Sometimes, nursing challenges can appear out of the blue, when everything has been going great. You and baby may have had an adjustment period at the beginning, but then it was smooth sailing. Or perhaps things were fine from day one.
And now, all of a sudden, your baby is fussy while feeding. Or maybe you’re having some unexplained pain. And dare I mention the dreaded “nursing strike,” which is when an infant just decides to stop drinking your milk for no apparent reason?
Here’s how to troubleshoot the challenges that take you by surprise:
Nursing Strikes: If your baby suddenly refuses to nurse, it may seem puzzling but there really is a reason for it. It could be anything number of things. Some babies will not nurse when suffering from a sore throat or ear ache because the sucking action exacerbates the pain. Others will go on strike because of extreme stress or emotional upset. One of my boys quit cold turkey when I spoke out in frustration and anger during a nursing session that wasn’t going well; he literally turned his head away from my breast for two whole days until I lovingly and gently coaxed him back! Babies have also been known to strike during big changes in the household, like grandma moving in or a relocation. And sometimes a nursing strike is simply a sign that your baby is ready to wean, but always look for other causes first.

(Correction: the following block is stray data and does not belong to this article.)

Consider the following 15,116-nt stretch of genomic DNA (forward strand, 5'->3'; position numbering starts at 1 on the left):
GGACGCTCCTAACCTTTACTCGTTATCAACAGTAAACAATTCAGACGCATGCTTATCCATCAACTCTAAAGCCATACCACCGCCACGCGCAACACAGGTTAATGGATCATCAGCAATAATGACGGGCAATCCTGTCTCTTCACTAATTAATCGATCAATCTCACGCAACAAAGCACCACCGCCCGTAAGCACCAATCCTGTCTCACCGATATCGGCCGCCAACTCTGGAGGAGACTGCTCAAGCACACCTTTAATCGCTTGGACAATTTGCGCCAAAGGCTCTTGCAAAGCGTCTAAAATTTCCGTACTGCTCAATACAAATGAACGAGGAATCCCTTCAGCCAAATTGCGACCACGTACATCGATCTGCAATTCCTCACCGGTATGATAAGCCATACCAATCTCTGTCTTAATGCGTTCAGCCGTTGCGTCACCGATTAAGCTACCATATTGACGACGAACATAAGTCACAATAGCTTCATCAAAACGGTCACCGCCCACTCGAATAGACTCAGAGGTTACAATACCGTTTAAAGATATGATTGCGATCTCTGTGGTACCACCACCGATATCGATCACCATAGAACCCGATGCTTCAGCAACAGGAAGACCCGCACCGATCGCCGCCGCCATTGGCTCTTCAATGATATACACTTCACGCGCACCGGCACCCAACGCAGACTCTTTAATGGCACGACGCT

Nursing Pain: What could be the cause of pain that appears after a period of comfortable nursing? The most likely things you’ll want to look for are infections like mastitis and thrush/yeast, hormonal pain caused by early pregnancy or your cycles returning, and possibly even your baby entering the teething phase. Sometimes, a plugged duct can appear after a long time of pain-free nursing. And although not as common, some mothers experience soreness or irritation when they switch soaps or perfumes or even laundry detergent.
Unexplained Fussiness: A baby that was nursing contentedly can exhibit periods of fussiness from time to time, and it might take some detective work to get to the bottom of the cause. Is your baby teething or hitting a milestone? Is your baby in pain or discomfort from an illness? Is your baby going through a growth spurt and getting frustrated with slow let down or feedings not being amped up to meet demand? Has the taste of your milk, or your supply, possibly changed due to medication, diet or even pregnancy? Does your baby have a sensitivity or allergy to something you’re eating (yes, onset can be delayed)? Or perhaps your baby is just growing up and more easily distracted during nursing sessions.
To get answers to these types of questions, I would recommend talking with an experienced friend, a trusted lactation consultant or health care professional or even visiting helpful and supportive sites like Kellymom.com.
The sooner you get to the root of the problem, the sooner you and your child can return to a trouble-free nursing relationship.
This post was previously published at the Eco Sprout blog, which is no longer online.